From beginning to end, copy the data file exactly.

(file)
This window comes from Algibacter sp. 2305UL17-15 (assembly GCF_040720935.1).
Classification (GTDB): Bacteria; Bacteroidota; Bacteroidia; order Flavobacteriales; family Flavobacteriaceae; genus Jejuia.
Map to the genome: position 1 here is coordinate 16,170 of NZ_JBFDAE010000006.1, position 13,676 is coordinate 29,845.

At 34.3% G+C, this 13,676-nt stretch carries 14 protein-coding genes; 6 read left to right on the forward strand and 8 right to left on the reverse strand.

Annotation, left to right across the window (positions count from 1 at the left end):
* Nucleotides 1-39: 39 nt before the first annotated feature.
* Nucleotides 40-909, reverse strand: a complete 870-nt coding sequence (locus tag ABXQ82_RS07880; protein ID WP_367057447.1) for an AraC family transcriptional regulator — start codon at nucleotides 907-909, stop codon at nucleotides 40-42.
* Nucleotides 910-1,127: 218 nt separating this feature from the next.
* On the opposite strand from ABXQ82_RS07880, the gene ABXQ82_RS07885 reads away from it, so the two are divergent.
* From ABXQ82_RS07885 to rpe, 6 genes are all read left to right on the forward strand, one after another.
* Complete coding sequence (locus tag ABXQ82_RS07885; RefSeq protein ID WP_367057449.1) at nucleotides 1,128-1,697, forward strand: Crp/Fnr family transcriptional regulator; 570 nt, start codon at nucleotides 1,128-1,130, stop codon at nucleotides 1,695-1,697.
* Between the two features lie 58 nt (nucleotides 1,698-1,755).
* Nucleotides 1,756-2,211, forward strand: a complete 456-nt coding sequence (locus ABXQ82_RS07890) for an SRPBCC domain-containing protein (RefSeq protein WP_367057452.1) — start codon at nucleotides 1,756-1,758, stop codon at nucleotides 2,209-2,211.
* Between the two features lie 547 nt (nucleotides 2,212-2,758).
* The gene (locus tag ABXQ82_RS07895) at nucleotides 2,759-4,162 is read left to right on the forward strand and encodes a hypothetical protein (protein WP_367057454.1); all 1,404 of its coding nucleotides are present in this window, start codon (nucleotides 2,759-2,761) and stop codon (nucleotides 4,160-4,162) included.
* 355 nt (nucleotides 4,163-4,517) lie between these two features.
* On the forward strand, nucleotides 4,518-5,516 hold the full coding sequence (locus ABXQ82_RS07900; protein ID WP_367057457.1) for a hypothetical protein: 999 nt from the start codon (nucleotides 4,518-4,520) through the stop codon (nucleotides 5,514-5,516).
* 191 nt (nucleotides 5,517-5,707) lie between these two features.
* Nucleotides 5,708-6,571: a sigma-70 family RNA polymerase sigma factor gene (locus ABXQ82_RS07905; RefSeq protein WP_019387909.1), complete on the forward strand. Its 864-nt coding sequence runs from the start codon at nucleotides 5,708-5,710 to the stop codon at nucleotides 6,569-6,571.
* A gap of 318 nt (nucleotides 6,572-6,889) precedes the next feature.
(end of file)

This window comes from Algibacter sp. 2305UL17-15 (assembly GCF_040720935.1).
Classification (GTDB): Bacteria; Bacteroidota; Bacteroidia; order Flavobacteriales; family Flavobacteriaceae; genus Jejuia.
Map to the genome: position 1 here is coordinate 16,170 of NZ_JBFDAE010000006.1, position 13,676 is coordinate 29,845.

At 34.3% G+C, this 13,676-nt stretch carries 14 protein-coding genes; 6 read left to right on the forward strand and 8 right to left on the reverse strand.

Annotation, left to right across the window (positions count from 1 at the left end):
* Nucleotides 1-39: 39 nt before the first annotated feature.
* Nucleotides 40-909, reverse strand: a complete 870-nt coding sequence (locus tag ABXQ82_RS07880; protein ID WP_367057447.1) for an AraC family transcriptional regulator — start codon at nucleotides 907-909, stop codon at nucleotides 40-42.
* Nucleotides 910-1,127: 218 nt separating this feature from the next.
* On the opposite strand from ABXQ82_RS07880, the gene ABXQ82_RS07885 reads away from it, so the two are divergent.
* From ABXQ82_RS07885 to rpe, 6 genes are all read left to right on the forward strand, one after another.
* Complete coding sequence (locus tag ABXQ82_RS07885; RefSeq protein ID WP_367057449.1) at nucleotides 1,128-1,697, forward strand: Crp/Fnr family transcriptional regulator; 570 nt, start codon at nucleotides 1,128-1,130, stop codon at nucleotides 1,695-1,697.
* Between the two features lie 58 nt (nucleotides 1,698-1,755).
* Nucleotides 1,756-2,211, forward strand: a complete 456-nt coding sequence (locus ABXQ82_RS07890) for an SRPBCC domain-containing protein (RefSeq protein WP_367057452.1) — start codon at nucleotides 1,756-1,758, stop codon at nucleotides 2,209-2,211.
* Between the two features lie 547 nt (nucleotides 2,212-2,758).
* The gene (locus tag ABXQ82_RS07895) at nucleotides 2,759-4,162 is read left to right on the forward strand and encodes a hypothetical protein (protein WP_367057454.1); all 1,404 of its coding nucleotides are present in this window, start codon (nucleotides 2,759-2,761) and stop codon (nucleotides 4,160-4,162) included.
* 355 nt (nucleotides 4,163-4,517) lie between these two features.
* On the forward strand, nucleotides 4,518-5,516 hold the full coding sequence (locus ABXQ82_RS07900; protein ID WP_367057457.1) for a hypothetical protein: 999 nt from the start codon (nucleotides 4,518-4,520) through the stop codon (nucleotides 5,514-5,516).
* 191 nt (nucleotides 5,517-5,707) lie between these two features.
* Nucleotides 5,708-6,571: a sigma-70 family RNA polymerase sigma factor gene (locus ABXQ82_RS07905; RefSeq protein WP_019387909.1), complete on the forward strand. Its 864-nt coding sequence runs from the start codon at nucleotides 5,708-5,710 to the stop codon at nucleotides 6,569-6,571.
* A gap of 318 nt (nucleotides 6,572-6,889) precedes the next feature.